Civil aviation regulations

Description

Know civil aviation regulations, rules and signals, including marshalling signals.

Alternative labels

regulations governing civil aviation operations
legal provisions on civil aviation operations
aviation rules and regulations
legal provisions governing civil aviation
regulations governing operations in civil aviation
aviation regulations
legal regulations governing aviation operations
regulations in civil aviation
rules and regulations in civil aviation
legal regulations governing civil aviation
civil aviation rules and regulations

Skill type

knowledge

Skill reusability level

sector-specific

Relationships with occupations

Essential knowledge

Civil aviation regulations is an essential knowledge of the following occupations:

Helicopter pilot: Helicopter pilots fly helicopters in order to transport passengers and cargo from one place to another. They plan flights using aeronautical charts and navigation instruments. Prior to departure, they inspect helicopters following checklists to detect leaking hydraulic fluid, inoperative control, low fuel level, or other unsafe conditions.
Airline transport pilot: Airline transport pilots fly large aircrafts with a maximum take-off weight of more than 5700 kilograms, to transport passengers, mail, or freight on long or short-haul flights for leisure, business or commercial purposes. They have the overall responsibility for the safe and efficient operation of aircrafts and the safety of crew and passengers.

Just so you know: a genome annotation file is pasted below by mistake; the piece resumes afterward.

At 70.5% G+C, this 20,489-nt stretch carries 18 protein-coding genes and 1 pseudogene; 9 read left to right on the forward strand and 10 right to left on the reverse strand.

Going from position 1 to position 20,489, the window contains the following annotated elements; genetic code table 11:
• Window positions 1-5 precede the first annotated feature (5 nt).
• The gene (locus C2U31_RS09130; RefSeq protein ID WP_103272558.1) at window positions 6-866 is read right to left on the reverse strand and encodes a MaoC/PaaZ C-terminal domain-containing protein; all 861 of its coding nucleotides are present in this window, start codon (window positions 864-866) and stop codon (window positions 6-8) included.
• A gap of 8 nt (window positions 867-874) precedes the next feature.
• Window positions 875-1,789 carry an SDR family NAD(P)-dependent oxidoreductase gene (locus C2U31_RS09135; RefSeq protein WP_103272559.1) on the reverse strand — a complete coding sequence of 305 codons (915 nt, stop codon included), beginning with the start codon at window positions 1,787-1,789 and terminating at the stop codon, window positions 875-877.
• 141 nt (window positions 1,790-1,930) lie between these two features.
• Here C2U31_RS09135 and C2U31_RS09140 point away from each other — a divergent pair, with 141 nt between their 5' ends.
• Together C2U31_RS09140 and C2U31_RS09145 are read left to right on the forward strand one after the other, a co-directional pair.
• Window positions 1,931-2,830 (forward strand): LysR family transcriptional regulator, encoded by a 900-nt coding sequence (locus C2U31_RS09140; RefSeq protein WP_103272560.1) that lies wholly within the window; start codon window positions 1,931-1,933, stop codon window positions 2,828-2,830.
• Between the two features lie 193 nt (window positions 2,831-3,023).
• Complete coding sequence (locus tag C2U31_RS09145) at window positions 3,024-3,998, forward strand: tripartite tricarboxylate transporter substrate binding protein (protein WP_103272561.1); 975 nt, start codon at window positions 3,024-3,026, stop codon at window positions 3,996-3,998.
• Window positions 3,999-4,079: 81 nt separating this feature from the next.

Commercial pilot: Commercial pilots navigate flight of fixed-wing and multi-engine aircrafts for the transport of passengers and cargo.
Aircraft marshaller: Aircraft marshallers signal pilots to assist them in operations such as turning, slowing down, stopping, and shutting down engines. They lead aircrafts to their parking stands or to the runway. They also indicate directions to the pilots by driving a “follow-me” car.
Co-pilot: Co-pilots are responsible for assisting captains by monitoring the flight instruments, handling radio communications, watching for air traffic, and taking over for the pilot as needed. They adhere to the pilot’s commands, flight plans, and regulations and procedures of aviation national authorities, companies, and airports.
Private pilot: Private pilots operate non-commercial airplanes for leisure with a limited amount of seats and engine horsepower. They also provide private transport for people.
Aircraft pilot: Aircraft pilots control and navigate aircraft. They operate the mechanical and electrical systems of the aircraft and transport people, mail and freight.
Air force pilot: Air force pilots operate aircrafts in combat missions, patrol missions, or search and rescue missions. They ensure aircraft maintenance, and communicate with air force bases and other vessels to ensure safety and efficiency in operations.

Optional knowledge

Civil aviation regulations is optional for these occupations. This means knowing this knowledge may be an asset for career advancement if you are in one of these occupations.

Intelligence communications interceptor: Intelligence communications interceptors work in the air force in the development of intelligence in places like headquarters and command posts. They search and intercept electromagnetic traffic transmitted in different languages.

 


 

References

  1. Civil aviation regulations – ESCO

 

Last updated on September 20, 2022

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